Open up to the people you trust. Explore deeper conversations about your feelings and perspectives. Take your guard down and be you. Let others see that you are human. It will create more empathy toward you, develop tighter bonds and can help curb stress.
Reading is proven to improve knowledge, empathy and creativity. Be educated not only on the things that interest you, but the things that impact you and the people you love. Read to stimulate and calm the mind - ultimately reducing stress.
If you want to be something, assume that persona
Write down the characteristics of the person you want to be. Then, get into character and become that person - little by little, every day. Reflect on your successes and attack areas where you need to improve.
Be healthy selfish
At the end of the day, this is your life and you have needs. Be selfish and protect the things that keep you healthy. A healthy you is a better you that is able to give more to others.
Do hard things, reflect
Push yourself out of your comfort zone. Find out what is possible. Embrace failure as a learning opportunity. When you do fail, course correct fast and reflect on the experience. “We do not learn from our experience...we learn from reflecting on experiences.” — John Dewey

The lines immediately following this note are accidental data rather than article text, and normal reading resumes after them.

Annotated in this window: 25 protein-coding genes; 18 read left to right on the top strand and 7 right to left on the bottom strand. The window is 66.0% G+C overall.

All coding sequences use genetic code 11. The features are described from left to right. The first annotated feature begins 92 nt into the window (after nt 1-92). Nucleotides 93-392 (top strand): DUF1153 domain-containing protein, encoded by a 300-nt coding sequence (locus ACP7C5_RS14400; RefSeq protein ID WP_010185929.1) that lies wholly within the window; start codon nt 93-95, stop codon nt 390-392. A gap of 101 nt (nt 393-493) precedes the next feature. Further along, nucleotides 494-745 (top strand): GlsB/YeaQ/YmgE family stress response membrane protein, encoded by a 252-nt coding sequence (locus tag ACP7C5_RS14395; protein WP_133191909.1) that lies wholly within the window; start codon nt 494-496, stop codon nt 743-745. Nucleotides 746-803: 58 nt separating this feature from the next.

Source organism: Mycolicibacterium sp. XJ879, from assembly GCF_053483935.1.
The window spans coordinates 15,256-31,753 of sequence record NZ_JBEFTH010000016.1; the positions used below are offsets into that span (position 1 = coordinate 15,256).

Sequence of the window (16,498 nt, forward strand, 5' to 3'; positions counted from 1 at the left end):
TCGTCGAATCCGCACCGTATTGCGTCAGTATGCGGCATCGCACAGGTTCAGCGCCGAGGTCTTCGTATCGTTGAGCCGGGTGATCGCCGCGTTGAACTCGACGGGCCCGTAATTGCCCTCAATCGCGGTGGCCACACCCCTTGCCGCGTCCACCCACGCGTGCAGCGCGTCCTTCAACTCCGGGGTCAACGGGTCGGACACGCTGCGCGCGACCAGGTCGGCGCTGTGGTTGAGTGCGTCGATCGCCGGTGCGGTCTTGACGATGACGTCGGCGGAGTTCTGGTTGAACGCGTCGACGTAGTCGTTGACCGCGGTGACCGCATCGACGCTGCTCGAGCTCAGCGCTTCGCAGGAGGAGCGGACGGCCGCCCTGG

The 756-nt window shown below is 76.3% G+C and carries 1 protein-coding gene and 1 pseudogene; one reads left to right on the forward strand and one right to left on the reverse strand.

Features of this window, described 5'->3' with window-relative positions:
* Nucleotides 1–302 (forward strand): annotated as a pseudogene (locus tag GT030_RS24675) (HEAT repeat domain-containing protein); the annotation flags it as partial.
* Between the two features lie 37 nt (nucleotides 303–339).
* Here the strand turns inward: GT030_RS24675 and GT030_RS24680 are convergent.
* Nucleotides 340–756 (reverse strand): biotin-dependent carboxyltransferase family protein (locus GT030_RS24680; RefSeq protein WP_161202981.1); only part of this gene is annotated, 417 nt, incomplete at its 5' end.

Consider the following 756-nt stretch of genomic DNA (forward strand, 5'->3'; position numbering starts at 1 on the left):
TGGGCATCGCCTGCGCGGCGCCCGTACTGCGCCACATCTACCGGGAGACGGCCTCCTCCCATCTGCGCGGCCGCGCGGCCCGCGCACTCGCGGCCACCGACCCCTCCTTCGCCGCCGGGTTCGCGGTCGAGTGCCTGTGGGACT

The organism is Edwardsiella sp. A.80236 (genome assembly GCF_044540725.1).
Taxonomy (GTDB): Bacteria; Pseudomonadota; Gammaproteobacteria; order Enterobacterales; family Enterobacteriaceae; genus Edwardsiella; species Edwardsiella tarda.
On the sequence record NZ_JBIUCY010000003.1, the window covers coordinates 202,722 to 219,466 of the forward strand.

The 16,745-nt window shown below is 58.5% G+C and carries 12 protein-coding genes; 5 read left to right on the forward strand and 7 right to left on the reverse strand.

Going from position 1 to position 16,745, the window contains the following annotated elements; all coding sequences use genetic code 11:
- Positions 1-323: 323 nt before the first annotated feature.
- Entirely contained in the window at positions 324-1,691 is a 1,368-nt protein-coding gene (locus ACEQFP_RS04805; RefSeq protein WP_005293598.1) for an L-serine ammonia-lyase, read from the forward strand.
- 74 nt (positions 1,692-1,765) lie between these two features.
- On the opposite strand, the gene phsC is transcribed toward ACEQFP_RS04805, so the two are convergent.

Never forget ‘why’ you are at college, but have fun. Limit the “college experiences’ in your first semester. First, focus on school and developing healthy routines. Once you get a handle on what it takes to deliver on your college commitments, explore more. Go to that party, join a club, seek out new interesting people, explore your new home. Academic and career education is critical, but so is discovering who you are. College gives you both opportunities. Call home often.
Smiling can improve mental wellness and make you more engaging to others. While it’s a natural human behavior, learning to smile more often is a skill that can be developed through repetitions. Work to smile more when you talk to people in person, when on the phone or just on by yourself.
Set weekly goals
You have your ‘why’. Weekly goals will help you continue to support your why. Write them down on Sunday night or Monday morning. Look at them every morning when you first wake up. It will give you more control over your life, help you prioritize and reduce stress because you are able to focus on the things that really matter. “Goals have a beginning and an end. Purpose doesn’t. Purpose is what we live for.” – Tony Dungy, former NFL head coach
Tomorrow starts the night before
For me, sleep is everything. I don’t need much of it, but when I am low on sleep I tend to have less control the next day. Eating goes South, procrastination, lack of focus, mood swings, etc. I feel best when I am able to get up early and get a quick win. And it all starts with self-control the night before.
Improve Your Soul
As you get small and big wins, celebrate them. Recognize your accomplishment, rinse and repeat.
Surround yourself with the right people